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Study explains how car fans recognize their loves


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WASHINGTON (Reuters) -- Ever since cars were invented, women have complained that their husbands recognize the latest Ford more quickly than they do their in-laws. A study published Sunday may help explain why.

It seems that men who like cars recognize the different models using the same part of the brain that people use to identify faces, U.S. researchers report in the April issue of the journal Nature Neuroscience.

When car aficionados were shown pictures of cars and pictures of faces together, they tended to get a kind of traffic jam in the part of the brain normally used to identify faces, psychologist Isabel Gauthier of Vanderbilt University in Tennessee reported.

Working with Tim Curran, an assistant professor of psychology at the University of Colorado, and other colleagues, Gauthier tested 40 men -- 20 car lovers and 20 car novices.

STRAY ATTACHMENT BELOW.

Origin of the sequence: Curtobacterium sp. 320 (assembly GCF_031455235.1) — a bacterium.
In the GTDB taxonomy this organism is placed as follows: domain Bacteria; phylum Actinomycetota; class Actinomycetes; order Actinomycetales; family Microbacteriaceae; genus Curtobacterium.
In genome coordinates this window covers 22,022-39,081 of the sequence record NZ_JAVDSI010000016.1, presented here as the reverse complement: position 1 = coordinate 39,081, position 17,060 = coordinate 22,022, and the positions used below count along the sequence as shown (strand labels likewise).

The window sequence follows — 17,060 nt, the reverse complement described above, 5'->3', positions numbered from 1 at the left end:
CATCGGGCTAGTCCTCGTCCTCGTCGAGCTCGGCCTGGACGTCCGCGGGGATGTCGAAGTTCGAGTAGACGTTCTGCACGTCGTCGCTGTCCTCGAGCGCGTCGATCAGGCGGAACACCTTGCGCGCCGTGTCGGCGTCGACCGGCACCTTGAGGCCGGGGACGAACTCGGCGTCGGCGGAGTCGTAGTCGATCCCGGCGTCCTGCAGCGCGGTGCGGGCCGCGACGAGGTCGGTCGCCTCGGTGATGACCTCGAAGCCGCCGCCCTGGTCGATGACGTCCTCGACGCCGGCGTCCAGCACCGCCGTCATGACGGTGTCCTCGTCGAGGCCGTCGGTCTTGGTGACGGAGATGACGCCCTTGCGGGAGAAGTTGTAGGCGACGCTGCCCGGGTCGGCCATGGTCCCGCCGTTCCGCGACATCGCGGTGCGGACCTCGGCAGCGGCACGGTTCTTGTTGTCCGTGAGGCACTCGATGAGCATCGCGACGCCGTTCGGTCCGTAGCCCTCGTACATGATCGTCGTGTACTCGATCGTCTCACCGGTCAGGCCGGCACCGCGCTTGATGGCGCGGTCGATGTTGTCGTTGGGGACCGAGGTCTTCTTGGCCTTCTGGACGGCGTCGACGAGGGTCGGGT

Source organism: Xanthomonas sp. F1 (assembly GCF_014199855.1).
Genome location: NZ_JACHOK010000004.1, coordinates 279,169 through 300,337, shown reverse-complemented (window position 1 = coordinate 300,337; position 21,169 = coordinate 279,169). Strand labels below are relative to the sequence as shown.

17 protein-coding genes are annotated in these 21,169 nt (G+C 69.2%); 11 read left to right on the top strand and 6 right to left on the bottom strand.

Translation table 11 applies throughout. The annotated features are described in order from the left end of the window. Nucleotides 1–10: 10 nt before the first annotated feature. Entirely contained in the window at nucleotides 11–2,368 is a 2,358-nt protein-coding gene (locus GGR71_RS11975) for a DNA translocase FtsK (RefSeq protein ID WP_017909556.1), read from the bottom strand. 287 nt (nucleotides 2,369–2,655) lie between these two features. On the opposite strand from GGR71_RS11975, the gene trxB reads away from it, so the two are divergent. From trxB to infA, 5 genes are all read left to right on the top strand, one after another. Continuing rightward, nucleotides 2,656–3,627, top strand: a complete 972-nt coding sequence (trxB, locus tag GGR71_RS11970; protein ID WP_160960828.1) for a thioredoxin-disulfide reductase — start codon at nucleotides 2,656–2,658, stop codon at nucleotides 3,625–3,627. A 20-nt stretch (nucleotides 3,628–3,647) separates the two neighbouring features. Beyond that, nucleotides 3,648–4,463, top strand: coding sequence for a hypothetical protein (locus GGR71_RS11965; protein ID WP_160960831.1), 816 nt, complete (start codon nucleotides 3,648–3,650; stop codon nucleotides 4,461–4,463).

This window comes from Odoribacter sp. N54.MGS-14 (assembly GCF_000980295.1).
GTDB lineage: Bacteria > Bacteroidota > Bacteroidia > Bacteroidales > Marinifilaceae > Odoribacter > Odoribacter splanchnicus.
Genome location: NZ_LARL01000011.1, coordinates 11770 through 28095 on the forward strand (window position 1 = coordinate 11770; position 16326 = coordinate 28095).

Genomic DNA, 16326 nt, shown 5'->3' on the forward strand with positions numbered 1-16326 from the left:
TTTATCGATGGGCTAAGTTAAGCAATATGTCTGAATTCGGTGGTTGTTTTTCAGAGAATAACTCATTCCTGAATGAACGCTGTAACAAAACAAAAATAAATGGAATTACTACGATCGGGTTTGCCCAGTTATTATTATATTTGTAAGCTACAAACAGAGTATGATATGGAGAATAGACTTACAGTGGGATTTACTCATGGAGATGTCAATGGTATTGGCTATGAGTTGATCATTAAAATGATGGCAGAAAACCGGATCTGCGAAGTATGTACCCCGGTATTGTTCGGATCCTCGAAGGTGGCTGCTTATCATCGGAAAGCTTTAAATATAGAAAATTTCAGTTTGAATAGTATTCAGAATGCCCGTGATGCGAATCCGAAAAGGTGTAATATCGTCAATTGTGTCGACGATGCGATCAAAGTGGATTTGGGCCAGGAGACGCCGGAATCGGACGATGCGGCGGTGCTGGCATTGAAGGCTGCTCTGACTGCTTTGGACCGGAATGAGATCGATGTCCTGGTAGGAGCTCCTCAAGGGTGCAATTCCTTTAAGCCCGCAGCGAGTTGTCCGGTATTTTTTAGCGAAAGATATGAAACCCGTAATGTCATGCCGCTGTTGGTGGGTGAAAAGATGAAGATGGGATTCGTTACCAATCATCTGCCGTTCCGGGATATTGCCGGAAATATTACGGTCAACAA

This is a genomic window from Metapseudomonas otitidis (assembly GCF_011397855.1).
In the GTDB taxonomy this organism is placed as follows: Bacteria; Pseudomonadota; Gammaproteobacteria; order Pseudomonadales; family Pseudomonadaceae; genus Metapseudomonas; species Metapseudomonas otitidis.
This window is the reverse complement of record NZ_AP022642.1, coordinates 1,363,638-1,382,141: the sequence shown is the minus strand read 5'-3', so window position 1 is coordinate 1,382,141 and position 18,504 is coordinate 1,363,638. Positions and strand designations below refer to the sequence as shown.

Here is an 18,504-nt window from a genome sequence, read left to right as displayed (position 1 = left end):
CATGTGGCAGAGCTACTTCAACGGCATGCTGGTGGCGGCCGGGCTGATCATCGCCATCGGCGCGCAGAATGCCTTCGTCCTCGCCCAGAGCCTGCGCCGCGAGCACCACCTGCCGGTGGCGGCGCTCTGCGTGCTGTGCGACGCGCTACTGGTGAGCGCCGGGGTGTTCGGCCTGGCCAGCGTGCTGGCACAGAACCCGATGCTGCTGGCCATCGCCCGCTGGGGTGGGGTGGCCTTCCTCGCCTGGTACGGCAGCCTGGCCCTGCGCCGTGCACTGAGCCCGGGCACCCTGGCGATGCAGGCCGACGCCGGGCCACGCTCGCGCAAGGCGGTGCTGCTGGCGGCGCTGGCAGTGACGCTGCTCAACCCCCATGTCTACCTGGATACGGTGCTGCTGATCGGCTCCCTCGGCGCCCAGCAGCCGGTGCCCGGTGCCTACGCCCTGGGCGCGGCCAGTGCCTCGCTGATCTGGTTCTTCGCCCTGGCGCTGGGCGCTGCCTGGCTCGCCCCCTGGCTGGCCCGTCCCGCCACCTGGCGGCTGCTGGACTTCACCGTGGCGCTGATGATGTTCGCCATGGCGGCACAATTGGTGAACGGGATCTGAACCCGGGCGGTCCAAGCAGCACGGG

They tested the car experts to make sure they were indeed skilled at identifying cars.

Then they showed all 40 men alternating sequences of faces and cars and asked them to compare each car to the previous car they saw and each face to the previous face they saw.

Using special techniques, they were able to see how the men were processing the images -- holistically or piecemeal.

Men with the most car-savvy recognized the cars in a holistic fashion, but could not recognize faces as well.

Men who knew little about cars used the piecemeal approach to identify the cars and had no problems identifying faces, Gauthier's team found.

A big difference was seen in electrophysiological measurements of a brain wave called N170, which has been associated with facial recognition.

And car recognition activity could be traced to the right hemisphere of the brain -- where the facial recognition area, known as the fusiform face area, is also found.



Copyright 2003 Reuters. All rights reserved. This material may not be published, broadcast, rewritten, or redistributed.

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